As a result of rapid industrialization and urbanization in developing countries of West Africa, heavy metal pollution is likely to reach disturbing levels. The problem is that preparations are not being made towards the protection of the environment. Nigeria is one of the petroleum exporting countries and use of automobiles by middle and high income groups is rather high. In fact, the growing rate of industrialization is gradually leading to contamination and deterioration of the environment, thus industrialization and heavy metal pollution are positively correlated (Walsh 2000; Olaifa et al. 2004). The Nigerian petroleum contains>0.45 g/l lead as per the Nigerian Industrial Standards (NIS 116:1981). In Nigeria, gasoline with an average lead content of 0.66 g/L remains in use. With high automobile importation, the national consumption of petrol in the country is estimated at 20 million liters per day, with about 150 people/car/city, therefore close to 15,000 kg of lead is emitted into the environment through combustion daily. Heavy metal pollution is posing a serious problem in Nigeria, threatening animals, human health and quality of the environment (Dekofehiniti 2012). Food safety is a major public concern worldwide. The risk of heavy metal contamination in meat is of great concern for both food safety and human health because of the toxic nature of these metals at relatively minute concentrations (Akan et al. 2010). The poultry industry is one of the largest and fastest growing agro based industries in the world. This can be attributed to an increasing demand for poultry meat and egg product (Burel and Valat 2009). Several millions of chickens are raised annually as a source of food for both their meat and eggs. A complete and balanced diet is necessary for human health and vitality. Chicken meat is a major source of protein to man and is widely consumed in Ibadan city and other parts of the world so its safety cannot be ignored. Meat of chicken is rich in many of the essential nutrients including protein (essential amino acids), minerals (e.g., iron, zinc, selenium), vitamins (e.g., Vitamin E) and fat (essential fatty acids such as Omega-3 fatty acids) (Schonfeldt and Gibson 2008). Birds population are particularly susceptible to the effects of anthropogenic activities on the environment. Several biological and physiological processes, such as eating habits, growth, age, breeding, moulting may influence metal concentration and distribution in birds (Kim et al. 2007). The concentration of heavy metals in internal tissues of chicken has been extensively determined by several researchers (Demirbas 1999; Mariam et al. 2004; Iwegbue et al. 2008; Uluozlu et al. 2009). According to Duruibe et al. (2007), some heavy metal ions that are known to be potentially toxic includes aluminium, arsenic, cadmium and lead. Toxic elements can be harmful to birds even at low concentrations when ingested over a long period of time (Young 2005). In recent times, there has been considerable interest in the level of heavy metallic elements in foods because of their deleterious effect on human health (Uche 2012). Apart from those communities exposed to high levels of pollution by industrial effluents or emissions rich in heavy metals, it is evident that, for most individuals food and diet are the most common sources of these potentially toxic heavy metals. These heavy metals in food and drinking water amount to approximately 80% for cadmium, 40% for lead and 8% for mercury (Bennet 1984). Metal contamination in food, especially in meat has been broadly investigated (Sharif et al 2005; Miranda 2005; Lawal et al. 2006; Jukna, 2006). The main objective of the study includes the assessment of the concentration of lead (Pb) in chicken organs widely consumed in Ibadan City, Nigeria and to compare with international guideline standards.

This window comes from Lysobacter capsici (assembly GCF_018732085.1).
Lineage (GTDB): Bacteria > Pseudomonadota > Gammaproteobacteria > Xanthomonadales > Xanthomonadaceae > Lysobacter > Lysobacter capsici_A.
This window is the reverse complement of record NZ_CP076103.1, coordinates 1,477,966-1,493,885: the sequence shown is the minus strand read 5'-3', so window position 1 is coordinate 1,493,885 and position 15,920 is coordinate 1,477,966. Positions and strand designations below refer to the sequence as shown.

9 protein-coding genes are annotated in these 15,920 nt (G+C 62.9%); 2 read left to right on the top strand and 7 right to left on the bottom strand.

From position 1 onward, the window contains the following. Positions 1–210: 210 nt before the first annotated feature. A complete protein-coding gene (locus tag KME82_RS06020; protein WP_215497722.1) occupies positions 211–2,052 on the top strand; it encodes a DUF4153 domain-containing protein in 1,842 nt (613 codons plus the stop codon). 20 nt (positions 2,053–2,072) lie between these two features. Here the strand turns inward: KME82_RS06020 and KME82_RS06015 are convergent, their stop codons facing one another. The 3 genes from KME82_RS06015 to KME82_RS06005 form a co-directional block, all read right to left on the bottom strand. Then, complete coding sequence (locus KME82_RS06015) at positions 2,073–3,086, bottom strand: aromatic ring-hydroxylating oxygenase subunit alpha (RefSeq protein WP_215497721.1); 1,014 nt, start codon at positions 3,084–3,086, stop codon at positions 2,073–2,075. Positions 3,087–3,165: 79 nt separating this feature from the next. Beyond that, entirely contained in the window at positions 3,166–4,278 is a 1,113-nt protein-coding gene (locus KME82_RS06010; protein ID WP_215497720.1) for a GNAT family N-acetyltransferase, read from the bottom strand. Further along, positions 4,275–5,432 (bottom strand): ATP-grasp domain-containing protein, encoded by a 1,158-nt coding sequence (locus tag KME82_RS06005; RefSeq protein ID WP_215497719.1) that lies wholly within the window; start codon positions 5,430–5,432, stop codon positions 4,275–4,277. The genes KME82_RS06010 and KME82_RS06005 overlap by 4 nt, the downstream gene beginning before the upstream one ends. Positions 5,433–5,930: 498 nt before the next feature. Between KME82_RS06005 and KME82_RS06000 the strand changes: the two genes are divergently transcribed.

Materials and Methods